Brands matter to kids

SimonGeneral0 Comments

Spotted a piece of research today that made me happy as a marketer and sad as a parent: researchers in California have shown that when presented with identical samples of McDonald’s food in branded and unbranded packaging, children showed a genuine preference for the branded food:

  • Almost 77% said the branded french fries tasted best while only 13% preferred the non-branded fries

The effect even seemed to apply to foods that might not traditionally be seen as relevant to the McDonald’s brand:

  • 54% preferred McDonald’s-wrapped carrots versus 23% who liked the plain-wrapped sample

While the sample size is quite small (63 children aged 3 to 5 years old), this does provide strong evidence about the role of brands in achieving product differentiation.

In this kind of test if everything else is genuinely the same, then the perceived difference in taste can only logically be attributed to the power of the McDonald’s brand among the children (worth noting that by far the majority of the children had ever eaten at McDonald’s, with a third eating there weekly).

I know from personal experience how my 3 year old recognises logos when we’re out and about – Tesco and B&Q seem to be his favourite, which probably gives a good idea where we regularly spend part of our weekends.

This visual recognition is the first step towards establishing a deeper brand relationship which carries with it values that positively differentiate a brand’s product or service against its competition.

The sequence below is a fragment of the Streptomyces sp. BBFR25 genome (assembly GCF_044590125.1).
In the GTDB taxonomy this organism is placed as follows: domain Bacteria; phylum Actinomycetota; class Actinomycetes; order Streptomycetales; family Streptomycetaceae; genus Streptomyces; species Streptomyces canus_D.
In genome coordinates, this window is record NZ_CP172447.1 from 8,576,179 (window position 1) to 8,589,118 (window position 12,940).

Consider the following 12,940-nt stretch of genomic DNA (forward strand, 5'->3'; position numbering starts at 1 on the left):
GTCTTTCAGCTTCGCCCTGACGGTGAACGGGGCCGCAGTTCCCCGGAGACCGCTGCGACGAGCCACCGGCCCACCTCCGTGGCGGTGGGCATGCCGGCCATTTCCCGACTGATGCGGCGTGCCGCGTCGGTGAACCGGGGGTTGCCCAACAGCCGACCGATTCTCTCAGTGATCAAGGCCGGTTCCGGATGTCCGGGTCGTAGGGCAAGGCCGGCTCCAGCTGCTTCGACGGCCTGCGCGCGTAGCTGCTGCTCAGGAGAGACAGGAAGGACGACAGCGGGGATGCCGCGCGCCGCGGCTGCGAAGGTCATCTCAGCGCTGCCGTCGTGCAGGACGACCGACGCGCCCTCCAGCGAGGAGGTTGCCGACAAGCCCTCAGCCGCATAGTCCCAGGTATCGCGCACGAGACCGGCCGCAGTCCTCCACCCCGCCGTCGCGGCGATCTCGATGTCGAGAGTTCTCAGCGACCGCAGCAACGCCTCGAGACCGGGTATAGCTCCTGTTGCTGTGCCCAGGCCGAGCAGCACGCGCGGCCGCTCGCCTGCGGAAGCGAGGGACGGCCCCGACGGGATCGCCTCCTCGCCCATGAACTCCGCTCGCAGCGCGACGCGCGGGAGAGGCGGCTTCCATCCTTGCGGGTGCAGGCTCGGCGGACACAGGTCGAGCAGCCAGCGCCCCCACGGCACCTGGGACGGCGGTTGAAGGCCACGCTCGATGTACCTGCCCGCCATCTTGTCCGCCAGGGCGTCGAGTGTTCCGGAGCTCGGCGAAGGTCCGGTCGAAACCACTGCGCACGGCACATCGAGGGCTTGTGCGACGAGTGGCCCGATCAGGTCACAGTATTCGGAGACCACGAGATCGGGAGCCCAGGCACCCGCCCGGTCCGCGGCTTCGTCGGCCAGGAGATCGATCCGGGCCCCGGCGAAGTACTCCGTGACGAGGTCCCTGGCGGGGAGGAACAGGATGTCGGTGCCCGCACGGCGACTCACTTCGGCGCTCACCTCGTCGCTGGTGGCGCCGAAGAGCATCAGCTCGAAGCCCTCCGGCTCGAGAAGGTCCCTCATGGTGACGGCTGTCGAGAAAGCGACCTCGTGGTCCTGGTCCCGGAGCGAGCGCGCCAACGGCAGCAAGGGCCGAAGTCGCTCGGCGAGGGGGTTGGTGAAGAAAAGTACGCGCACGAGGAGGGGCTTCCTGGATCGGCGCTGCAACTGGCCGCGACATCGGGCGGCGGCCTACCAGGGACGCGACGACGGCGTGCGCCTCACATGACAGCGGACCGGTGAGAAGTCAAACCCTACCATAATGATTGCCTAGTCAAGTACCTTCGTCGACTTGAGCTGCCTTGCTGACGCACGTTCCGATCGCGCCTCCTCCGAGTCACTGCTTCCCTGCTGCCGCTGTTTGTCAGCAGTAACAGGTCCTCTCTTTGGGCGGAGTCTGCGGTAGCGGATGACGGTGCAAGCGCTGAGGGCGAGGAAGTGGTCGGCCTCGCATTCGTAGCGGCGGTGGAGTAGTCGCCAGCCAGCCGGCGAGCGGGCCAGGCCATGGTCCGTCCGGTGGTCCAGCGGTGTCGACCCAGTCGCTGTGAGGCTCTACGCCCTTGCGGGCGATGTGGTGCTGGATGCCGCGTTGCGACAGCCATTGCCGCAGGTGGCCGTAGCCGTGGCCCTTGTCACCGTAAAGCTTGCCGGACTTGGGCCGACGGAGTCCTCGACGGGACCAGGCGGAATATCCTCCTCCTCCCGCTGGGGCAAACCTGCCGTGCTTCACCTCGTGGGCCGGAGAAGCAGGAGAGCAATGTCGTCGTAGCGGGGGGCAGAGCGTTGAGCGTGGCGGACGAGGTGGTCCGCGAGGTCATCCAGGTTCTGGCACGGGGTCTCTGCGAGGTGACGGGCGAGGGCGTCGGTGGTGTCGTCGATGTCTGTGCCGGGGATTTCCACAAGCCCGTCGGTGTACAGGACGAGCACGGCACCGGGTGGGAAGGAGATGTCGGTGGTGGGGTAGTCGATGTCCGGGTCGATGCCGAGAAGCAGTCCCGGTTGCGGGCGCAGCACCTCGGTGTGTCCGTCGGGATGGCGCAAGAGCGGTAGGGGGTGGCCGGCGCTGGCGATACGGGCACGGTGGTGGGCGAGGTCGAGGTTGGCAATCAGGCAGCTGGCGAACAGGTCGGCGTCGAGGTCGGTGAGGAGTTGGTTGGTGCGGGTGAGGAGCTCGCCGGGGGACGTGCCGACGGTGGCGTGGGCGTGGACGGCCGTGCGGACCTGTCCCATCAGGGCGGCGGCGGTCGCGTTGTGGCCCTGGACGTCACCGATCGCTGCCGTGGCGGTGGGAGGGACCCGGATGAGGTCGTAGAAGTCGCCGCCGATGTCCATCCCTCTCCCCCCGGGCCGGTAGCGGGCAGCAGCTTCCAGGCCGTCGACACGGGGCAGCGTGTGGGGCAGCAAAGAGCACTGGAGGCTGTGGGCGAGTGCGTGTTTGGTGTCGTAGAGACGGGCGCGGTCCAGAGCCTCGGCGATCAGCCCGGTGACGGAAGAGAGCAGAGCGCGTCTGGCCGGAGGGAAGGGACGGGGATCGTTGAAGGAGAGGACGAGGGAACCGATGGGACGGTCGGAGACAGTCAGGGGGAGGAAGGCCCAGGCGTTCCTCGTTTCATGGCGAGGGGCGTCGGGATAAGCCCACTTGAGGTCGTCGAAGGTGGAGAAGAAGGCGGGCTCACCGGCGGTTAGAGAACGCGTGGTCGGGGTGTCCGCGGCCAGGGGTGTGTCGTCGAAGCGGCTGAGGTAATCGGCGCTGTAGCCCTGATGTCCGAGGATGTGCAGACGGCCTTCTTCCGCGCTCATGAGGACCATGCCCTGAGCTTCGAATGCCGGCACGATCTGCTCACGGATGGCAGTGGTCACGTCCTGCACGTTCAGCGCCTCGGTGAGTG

That’s the same for customers of any age. And the research on the McDonald’s brand proves that it even applies to very young children.

Personally I’m depressed by the thought of my boys’ choices being influenced in this way, although working in marketing I do of course realise that this is how the world works. As a parent I guess my role is to try to instill values in my children that allow them to make as independent decisions as possible.

The study’s author, Dr. Tom Robinson, makes the point that “because young children are unaware of the persuasive intent of marketing, (branding and marketing to children) is an unfair playing field”.

That assumes that if people are aware of marketing that its effectiveness is reduced, which probably isn’t the case. All the same, the survey seems to add to the weight of evidence and momentum towards a continuing reduction in marketing to children.

However it’ll take a more sophisticated approach than has been applied to advertising to kids in the UK to counteract the power of branding.

Marketers have to face up to the ethical balance between achieving sales and their broader social responsibilities as corporate citizens.

[tags]branding, mcdonalds, marketing+to+children, differentiation[/tags]

Leave a Reply

Your email address will not be published. Required fields are marked *